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About hollyh

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  1. I have used a Tom Aquarium Mini Internal Filter - 45 gph . It was super quiet (in my daughters bedroom - had to be quiet). But the quality wasn't great, noticed a crack in the top of it after a few months and was afraid to put it back under water. So wouldn't get another Toms. I'm not a huge fan of cleaning internal filters either, seems like every time you stop them and pull them out, the filter gunk runs out into the tank. I ended up just putting a hob on the back and its surprisingly quiet really, just make sure to keep the water high enough not to get a water fall noise. Occasionally I get a little rattle in the lid, but just wiggle the lid a bit till it stops. I also put a little filter floss between the tank and the HoB wall, that seems to take some vibration noises out too.
  2. My in-laws condo has fishing wire (or some type of wire) strung up along their docks deck railing to deter the birds. I laugh every time I see it because there are usually birds standing on the railing, totally oblivious to that wire put there to keep them away.
  3. I'll have to keep the Aqueons in mind if I need a new HoB for my little tanks, I mostly have the aquaclear and some other unknown brand of HoBs and they never started back up for me, drives me crazy. Maybe it was just that they always drained when I cleaned the tanks, but I thought it was when I turned the power off as well.
  4. I have never owned a Fluval Fx6, but that thing looks HUGE. 17" diameter x 20" high. I can't imagine moving it or think of how much water it holds... I have a Fluval 306 and and Eheim 2213 on my 40B and I like them. Probably could/should have gone up to the next size Eheim, but overall I'm happy with the combo. If I had to do it all over again, probably would have just gotten 2 Fluval 306s to keep the number of different pads, etc I have to keep around to a minimum. Great easy to use filter, really like my Fluval 306. I'd probably never just have 1 of anything on my tank. I like having 2 canisters because it makes the canisters a size I can work with easily, the peace of mind/safety factor in case one goes out, and I like to alternate cleaning them, which helps keep my system from seeing any bumps. A canister/hob combo works well, I think a lot of people do this. Answers to your questions: 1. One FX6 is plenty for a 60 gallon tank. 2. I think the main advantages of a canister is that they can hold more media, can look cleaner because the hob isn't on the back, has more ways to modify the output flow, is less likely to get sand in the impeller, and has more options like adding UV, a heater, etc.. I also think they all start back up after a power cycle/outage without priming (one of my biggest gripes with HoBs). The main disadvantages are that they are more expensive and some think more difficult to clean. About having more media, some of the larger HoBs probably hold as much as the smaller canisters. There is no HoB as large as that FX6 though. 3. Canister and HoBs will probably have very similar current, except with the canister you have some options on how to direct it. If you do get a canister, definitely watch some videos of setup/cleaning before setting yours up. Maybe even do it before purchasing. The instructions given are not always the best.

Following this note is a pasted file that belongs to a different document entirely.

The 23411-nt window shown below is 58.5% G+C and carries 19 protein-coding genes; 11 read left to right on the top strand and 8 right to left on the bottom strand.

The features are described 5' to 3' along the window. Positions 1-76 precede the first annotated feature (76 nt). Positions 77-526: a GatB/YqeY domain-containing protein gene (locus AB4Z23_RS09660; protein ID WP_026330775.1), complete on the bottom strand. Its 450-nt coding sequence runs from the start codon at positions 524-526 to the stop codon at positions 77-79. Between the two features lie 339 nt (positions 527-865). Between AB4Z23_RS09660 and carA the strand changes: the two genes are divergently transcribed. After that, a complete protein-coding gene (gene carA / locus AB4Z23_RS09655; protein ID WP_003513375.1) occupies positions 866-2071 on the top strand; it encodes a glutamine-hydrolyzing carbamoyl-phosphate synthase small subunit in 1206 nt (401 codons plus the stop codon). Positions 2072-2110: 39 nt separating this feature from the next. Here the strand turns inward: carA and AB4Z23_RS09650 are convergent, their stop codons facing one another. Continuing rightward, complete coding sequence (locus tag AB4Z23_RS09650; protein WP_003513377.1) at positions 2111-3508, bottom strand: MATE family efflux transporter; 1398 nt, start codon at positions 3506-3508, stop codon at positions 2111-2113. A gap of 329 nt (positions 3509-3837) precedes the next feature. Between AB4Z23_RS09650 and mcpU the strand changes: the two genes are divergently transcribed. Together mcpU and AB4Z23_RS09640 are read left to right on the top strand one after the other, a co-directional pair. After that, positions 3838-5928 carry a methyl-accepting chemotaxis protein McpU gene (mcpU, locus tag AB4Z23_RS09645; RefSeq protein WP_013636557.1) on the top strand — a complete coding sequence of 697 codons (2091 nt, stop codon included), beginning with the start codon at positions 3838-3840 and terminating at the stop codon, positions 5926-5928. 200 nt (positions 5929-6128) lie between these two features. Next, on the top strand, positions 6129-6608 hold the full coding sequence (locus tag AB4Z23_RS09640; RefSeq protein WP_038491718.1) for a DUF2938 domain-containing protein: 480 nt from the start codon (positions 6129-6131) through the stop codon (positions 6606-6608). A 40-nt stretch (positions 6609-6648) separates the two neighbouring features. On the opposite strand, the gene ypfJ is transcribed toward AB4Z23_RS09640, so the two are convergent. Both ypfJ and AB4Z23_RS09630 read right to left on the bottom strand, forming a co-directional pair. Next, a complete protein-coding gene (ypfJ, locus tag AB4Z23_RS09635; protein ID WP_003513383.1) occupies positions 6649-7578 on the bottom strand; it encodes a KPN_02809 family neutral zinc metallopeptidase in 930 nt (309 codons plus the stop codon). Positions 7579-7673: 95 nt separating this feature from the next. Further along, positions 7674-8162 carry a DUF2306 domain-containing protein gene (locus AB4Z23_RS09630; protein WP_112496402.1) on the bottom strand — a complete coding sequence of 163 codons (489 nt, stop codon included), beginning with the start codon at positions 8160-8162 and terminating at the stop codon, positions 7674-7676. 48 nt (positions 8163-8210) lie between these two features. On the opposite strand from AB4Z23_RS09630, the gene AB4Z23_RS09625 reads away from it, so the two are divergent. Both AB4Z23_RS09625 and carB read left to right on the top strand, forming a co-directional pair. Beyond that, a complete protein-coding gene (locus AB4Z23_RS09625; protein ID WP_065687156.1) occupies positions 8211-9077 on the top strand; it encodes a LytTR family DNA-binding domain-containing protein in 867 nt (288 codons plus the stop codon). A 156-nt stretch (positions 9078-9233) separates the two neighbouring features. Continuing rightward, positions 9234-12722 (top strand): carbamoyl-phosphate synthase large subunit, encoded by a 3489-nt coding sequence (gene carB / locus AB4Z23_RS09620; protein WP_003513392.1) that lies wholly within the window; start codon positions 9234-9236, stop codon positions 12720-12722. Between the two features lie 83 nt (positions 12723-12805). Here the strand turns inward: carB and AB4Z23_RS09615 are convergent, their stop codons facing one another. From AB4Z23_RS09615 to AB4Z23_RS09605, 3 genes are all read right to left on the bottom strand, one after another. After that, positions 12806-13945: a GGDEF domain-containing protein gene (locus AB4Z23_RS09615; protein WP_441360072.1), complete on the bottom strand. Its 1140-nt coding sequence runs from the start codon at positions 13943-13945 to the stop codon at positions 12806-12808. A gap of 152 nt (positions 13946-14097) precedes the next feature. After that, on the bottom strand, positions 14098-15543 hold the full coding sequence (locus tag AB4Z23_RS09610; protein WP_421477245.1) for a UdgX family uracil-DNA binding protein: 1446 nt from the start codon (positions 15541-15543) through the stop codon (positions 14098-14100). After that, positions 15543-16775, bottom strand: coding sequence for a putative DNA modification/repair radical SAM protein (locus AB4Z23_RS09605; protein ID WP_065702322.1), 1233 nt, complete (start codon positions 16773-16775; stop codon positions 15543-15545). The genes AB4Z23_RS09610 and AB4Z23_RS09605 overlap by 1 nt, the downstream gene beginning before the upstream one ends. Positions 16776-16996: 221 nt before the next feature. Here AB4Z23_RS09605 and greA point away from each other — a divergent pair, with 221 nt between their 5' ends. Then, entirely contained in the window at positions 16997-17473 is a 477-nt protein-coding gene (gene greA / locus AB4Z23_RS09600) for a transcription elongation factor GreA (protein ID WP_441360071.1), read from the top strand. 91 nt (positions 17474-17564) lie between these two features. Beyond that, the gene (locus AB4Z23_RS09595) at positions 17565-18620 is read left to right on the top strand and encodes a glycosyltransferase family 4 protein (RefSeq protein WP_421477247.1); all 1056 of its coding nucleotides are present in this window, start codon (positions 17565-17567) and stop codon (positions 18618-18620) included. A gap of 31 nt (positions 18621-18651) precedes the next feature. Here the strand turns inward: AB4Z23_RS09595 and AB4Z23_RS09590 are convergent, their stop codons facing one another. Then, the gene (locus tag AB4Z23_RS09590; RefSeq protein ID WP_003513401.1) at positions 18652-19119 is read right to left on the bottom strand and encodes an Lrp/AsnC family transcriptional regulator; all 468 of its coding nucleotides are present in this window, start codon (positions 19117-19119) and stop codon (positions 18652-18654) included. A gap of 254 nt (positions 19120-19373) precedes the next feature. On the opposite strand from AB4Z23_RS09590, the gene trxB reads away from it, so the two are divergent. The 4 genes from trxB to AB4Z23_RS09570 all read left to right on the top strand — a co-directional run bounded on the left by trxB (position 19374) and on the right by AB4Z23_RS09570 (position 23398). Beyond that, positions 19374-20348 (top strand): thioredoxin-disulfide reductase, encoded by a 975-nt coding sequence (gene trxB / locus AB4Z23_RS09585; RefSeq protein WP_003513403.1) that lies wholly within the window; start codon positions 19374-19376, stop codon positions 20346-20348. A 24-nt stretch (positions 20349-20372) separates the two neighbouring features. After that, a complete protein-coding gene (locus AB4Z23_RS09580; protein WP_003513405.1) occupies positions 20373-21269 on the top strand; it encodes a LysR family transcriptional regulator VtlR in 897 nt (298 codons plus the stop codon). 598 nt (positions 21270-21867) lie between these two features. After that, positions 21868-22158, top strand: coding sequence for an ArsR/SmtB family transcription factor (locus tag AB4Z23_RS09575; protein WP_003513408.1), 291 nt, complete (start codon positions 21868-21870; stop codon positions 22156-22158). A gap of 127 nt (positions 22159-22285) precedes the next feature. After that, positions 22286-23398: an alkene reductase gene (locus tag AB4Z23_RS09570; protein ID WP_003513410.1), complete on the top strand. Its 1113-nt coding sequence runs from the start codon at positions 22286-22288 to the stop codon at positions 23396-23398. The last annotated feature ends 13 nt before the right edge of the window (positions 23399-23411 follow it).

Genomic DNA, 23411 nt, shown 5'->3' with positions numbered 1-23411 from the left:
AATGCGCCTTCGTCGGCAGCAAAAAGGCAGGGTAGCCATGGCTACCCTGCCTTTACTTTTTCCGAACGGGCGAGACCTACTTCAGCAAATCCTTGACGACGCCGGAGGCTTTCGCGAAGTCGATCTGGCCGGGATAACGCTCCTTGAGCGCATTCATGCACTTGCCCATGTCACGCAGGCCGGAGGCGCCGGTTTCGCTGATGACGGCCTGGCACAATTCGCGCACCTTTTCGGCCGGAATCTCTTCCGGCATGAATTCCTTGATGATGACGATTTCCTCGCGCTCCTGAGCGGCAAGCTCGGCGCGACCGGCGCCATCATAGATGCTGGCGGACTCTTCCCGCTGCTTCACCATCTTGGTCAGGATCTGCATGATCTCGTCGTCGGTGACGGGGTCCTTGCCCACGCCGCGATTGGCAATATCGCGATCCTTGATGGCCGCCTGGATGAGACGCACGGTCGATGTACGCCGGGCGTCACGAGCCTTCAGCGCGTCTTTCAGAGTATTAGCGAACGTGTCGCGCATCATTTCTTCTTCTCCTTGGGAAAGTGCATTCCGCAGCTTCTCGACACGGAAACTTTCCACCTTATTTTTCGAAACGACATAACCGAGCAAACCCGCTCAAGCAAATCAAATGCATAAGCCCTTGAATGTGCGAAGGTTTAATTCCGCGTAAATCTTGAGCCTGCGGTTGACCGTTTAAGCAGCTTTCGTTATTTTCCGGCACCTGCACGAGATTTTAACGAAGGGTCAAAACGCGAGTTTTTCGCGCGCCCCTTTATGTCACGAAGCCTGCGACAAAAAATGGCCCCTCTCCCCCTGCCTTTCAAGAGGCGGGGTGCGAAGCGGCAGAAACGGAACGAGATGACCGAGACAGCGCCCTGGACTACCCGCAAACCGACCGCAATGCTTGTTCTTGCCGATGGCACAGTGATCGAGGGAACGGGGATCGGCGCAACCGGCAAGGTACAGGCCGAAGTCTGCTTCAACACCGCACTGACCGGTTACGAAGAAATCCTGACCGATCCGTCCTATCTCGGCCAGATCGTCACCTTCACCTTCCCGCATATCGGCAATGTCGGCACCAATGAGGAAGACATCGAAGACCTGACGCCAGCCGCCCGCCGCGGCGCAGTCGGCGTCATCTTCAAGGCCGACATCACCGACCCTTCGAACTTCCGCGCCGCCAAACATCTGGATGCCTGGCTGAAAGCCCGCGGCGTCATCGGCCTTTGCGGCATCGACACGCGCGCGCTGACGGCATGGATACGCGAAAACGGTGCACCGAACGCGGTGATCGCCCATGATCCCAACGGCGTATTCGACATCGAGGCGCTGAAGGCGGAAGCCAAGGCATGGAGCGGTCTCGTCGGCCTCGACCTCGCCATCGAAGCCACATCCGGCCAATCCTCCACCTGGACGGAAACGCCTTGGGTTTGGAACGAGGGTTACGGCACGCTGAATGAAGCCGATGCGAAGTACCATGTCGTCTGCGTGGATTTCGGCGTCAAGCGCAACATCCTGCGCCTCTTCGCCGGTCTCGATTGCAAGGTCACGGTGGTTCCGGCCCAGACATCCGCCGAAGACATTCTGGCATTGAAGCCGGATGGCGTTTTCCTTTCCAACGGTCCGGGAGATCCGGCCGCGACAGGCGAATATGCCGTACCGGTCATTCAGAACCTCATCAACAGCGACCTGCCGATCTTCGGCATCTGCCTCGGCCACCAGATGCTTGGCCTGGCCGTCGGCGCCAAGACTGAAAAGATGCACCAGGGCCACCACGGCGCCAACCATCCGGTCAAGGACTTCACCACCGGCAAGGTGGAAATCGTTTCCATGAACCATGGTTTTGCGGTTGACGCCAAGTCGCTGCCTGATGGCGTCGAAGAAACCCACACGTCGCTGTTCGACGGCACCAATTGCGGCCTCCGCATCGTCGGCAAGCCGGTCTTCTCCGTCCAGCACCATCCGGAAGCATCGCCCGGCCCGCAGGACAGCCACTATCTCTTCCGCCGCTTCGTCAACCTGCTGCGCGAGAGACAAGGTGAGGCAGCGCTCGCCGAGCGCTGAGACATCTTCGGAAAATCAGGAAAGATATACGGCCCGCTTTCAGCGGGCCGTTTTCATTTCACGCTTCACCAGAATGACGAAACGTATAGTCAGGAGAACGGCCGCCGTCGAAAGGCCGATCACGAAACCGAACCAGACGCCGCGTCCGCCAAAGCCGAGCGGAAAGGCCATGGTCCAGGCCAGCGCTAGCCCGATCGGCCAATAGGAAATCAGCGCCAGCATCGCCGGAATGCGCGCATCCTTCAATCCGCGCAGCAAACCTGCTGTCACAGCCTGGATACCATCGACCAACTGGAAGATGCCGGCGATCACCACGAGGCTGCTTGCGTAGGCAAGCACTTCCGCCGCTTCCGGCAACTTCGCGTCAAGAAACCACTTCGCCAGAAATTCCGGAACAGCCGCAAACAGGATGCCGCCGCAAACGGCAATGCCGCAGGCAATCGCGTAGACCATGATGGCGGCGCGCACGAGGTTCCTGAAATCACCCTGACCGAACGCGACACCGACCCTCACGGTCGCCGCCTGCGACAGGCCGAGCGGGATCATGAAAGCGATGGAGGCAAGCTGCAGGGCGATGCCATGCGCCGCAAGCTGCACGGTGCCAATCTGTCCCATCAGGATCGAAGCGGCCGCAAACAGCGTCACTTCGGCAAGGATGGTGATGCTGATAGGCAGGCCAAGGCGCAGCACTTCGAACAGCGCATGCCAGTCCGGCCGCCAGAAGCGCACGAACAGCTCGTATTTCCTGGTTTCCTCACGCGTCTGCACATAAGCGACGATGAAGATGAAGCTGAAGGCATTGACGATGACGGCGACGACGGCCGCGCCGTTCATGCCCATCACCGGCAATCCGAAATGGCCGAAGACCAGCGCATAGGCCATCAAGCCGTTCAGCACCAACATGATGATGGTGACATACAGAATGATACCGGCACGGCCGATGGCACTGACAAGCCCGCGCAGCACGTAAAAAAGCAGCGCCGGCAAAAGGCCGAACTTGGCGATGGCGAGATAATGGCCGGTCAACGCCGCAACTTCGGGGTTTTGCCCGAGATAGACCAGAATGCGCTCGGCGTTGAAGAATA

5. I can tell you that in my tank, my nitrates don't really go up much each week. I've got 3 fish in a 40B and the most I've seen my tank is maybe 20 ppm Nitrate, usually its under 10ppm. I actually bought a different brand of Nitrate test to confirm, thought my test was bad. I'll use both of them randomly just to check. I keep thinking my Nitrates will go up since my fish are getting bigger (around 250 g of fish total), it just doesn't get higher. Wish I could say I have a lot of plants, but my guys eat every single new growth on my anubas plant. I know that I had bad water a month ago coming out of the tap for a couple of weeks. The fish were just off on water change one day. Nothing I could test showed anything different, but clearly there was something different. I added some carbon and crossed my fingers hoping I didn't have to lug 40+ gallons of water home from the store. So I say its possible to have perfect water tested water and still have sick fish. Nitrate isn't the only thing we have to watch out for. That said, chances are some of the people with perfect water truely didn't perform a good test.